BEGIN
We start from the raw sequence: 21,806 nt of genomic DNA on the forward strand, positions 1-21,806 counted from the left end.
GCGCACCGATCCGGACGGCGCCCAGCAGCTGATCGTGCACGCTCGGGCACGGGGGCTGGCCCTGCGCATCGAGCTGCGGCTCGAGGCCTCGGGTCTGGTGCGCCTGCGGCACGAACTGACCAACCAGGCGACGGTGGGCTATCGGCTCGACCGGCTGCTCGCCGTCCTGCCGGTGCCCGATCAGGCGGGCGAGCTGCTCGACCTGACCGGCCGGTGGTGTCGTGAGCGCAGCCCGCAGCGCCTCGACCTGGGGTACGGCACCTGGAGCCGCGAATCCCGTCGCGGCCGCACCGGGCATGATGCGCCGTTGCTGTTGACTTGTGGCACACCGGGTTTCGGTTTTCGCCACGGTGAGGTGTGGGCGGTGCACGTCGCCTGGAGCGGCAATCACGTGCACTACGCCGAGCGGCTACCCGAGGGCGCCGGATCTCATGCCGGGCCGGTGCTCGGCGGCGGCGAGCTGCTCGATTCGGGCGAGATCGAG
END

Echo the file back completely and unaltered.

We start from the raw sequence: 21,806 nt of genomic DNA on the forward strand, positions 1-21,806 counted from the left end.
GCGCACCGATCCGGACGGCGCCCAGCAGCTGATCGTGCACGCTCGGGCACGGGGGCTGGCCCTGCGCATCGAGCTGCGGCTCGAGGCCTCGGGTCTGGTGCGCCTGCGGCACGAACTGACCAACCAGGCGACGGTGGGCTATCGGCTCGACCGGCTGCTCGCCGTCCTGCCGGTGCCCGATCAGGCGGGCGAGCTGCTCGACCTGACCGGCCGGTGGTGTCGTGAGCGCAGCCCGCAGCGCCTCGACCTGGGGTACGGCACCTGGAGCCGCGAATCCCGTCGCGGCCGCACCGGGCATGATGCGCCGTTGCTGTTGACTTGTGGCACACCGGGTTTCGGTTTTCGCCACGGTGAGGTGTGGGCGGTGCACGTCGCCTGGAGCGGCAATCACGTGCACTACGCCGAGCGGCTACCCGAGGGCGCCGGATCTCATGCCGGGCCGGTGCTCGGCGGCGGCGAGCTGCTCGATTCGGGCGAGATCGAG